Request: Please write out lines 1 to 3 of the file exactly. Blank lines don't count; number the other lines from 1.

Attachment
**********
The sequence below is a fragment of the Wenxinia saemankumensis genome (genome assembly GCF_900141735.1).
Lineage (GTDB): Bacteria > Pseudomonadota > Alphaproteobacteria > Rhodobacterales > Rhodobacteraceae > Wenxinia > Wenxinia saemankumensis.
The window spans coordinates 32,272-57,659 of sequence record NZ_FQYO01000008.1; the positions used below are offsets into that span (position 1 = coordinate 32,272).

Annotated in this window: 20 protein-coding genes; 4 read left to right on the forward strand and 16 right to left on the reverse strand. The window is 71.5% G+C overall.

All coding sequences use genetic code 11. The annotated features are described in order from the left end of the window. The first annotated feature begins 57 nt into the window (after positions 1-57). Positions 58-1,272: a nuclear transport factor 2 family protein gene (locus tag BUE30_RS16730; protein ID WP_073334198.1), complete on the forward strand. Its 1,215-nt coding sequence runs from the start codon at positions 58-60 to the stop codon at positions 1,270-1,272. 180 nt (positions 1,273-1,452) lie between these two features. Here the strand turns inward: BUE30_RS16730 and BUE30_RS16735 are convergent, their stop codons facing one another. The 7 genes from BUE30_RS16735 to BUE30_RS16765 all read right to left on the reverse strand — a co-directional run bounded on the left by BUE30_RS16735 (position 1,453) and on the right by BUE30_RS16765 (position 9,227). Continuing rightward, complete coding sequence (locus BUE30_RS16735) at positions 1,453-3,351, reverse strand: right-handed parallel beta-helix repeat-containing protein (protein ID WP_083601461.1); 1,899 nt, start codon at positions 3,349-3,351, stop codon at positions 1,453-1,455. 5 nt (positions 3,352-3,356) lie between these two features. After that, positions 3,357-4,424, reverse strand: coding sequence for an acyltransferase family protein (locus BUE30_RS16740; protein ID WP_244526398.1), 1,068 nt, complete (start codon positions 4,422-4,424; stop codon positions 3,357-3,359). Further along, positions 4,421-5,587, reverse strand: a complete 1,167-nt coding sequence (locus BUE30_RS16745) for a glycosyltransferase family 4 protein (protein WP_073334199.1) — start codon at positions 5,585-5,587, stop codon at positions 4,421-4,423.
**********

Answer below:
The sequence below is a fragment of the Wenxinia saemankumensis genome (genome assembly GCF_900141735.1).
Lineage (GTDB): Bacteria > Pseudomonadota > Alphaproteobacteria > Rhodobacterales > Rhodobacteraceae > Wenxinia > Wenxinia saemankumensis.
The window spans coordinates 32,272-57,659 of sequence record NZ_FQYO01000008.1; the positions used below are offsets into that span (position 1 = coordinate 32,272).